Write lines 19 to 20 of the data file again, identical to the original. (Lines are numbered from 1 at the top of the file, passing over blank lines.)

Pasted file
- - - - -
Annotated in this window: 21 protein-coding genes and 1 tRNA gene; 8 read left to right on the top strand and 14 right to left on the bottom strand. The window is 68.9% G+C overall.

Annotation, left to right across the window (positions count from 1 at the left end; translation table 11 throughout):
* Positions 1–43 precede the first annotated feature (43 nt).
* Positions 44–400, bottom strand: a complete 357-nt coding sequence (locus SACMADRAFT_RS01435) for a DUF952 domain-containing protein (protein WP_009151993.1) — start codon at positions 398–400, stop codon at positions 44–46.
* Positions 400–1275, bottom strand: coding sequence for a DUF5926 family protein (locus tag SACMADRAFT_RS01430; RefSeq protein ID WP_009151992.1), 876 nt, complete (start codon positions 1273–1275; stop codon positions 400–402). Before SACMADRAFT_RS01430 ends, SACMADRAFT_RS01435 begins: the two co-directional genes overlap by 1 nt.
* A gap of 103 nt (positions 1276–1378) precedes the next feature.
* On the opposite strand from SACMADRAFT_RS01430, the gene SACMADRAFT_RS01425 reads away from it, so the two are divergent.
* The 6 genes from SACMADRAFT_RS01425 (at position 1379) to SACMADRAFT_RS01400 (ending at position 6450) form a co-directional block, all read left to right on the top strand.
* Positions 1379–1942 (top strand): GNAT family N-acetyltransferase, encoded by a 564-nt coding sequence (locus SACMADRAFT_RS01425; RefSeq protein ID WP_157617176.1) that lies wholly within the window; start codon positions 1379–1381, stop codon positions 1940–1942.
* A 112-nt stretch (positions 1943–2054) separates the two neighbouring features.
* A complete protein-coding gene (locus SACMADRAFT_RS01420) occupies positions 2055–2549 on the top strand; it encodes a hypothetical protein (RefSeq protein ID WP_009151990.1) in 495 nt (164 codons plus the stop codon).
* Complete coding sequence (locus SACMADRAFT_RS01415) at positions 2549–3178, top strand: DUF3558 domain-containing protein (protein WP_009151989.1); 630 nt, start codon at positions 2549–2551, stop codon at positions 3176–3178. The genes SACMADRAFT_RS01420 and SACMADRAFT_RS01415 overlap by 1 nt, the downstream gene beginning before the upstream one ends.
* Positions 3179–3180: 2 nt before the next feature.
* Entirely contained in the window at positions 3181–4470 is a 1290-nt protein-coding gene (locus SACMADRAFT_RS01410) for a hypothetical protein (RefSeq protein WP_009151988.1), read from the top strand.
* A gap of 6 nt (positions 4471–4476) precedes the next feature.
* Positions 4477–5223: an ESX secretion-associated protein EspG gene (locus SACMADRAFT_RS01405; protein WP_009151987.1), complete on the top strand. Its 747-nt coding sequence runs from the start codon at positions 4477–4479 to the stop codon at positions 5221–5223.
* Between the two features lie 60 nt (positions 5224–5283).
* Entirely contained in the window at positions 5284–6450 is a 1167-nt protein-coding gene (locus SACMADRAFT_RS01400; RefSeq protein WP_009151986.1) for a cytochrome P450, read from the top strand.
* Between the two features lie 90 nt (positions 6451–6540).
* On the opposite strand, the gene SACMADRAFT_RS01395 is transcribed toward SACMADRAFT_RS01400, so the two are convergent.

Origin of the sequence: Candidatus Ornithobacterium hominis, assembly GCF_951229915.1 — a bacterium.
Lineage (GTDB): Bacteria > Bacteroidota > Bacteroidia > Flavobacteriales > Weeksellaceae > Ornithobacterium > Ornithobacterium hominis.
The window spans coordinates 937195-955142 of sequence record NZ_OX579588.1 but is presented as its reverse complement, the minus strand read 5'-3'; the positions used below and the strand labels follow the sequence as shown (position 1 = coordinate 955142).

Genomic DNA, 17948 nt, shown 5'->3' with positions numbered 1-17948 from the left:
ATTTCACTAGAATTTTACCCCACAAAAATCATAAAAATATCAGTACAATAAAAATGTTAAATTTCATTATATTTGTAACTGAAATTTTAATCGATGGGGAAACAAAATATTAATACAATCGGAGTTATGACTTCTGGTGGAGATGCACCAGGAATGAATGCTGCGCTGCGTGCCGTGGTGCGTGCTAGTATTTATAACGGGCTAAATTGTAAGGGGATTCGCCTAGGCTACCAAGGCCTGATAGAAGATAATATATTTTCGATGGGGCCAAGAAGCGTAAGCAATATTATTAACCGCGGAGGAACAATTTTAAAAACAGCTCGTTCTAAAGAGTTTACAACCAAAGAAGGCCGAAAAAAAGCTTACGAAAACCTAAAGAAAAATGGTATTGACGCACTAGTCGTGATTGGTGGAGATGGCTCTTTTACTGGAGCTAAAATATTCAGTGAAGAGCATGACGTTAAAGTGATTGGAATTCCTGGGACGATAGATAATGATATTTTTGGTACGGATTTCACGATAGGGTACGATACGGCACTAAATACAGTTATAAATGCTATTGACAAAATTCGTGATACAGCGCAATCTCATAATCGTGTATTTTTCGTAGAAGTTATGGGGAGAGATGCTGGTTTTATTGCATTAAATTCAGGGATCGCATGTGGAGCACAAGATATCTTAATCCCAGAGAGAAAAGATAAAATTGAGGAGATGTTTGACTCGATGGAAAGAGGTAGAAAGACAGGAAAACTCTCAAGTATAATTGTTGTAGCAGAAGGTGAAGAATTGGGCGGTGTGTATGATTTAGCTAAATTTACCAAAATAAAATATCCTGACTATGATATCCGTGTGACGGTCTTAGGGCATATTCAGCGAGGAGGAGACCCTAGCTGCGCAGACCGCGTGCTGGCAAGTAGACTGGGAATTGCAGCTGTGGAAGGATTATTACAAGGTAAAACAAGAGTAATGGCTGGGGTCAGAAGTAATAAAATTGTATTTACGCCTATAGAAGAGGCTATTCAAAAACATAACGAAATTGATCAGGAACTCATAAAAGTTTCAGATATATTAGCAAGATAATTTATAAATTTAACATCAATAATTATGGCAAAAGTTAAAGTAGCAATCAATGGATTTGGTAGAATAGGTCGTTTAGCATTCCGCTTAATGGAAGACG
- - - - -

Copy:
* Between the two features lie 90 nt (positions 6451–6540).
* On the opposite strand, the gene SACMADRAFT_RS01395 is transcribed toward SACMADRAFT_RS01400, so the two are convergent.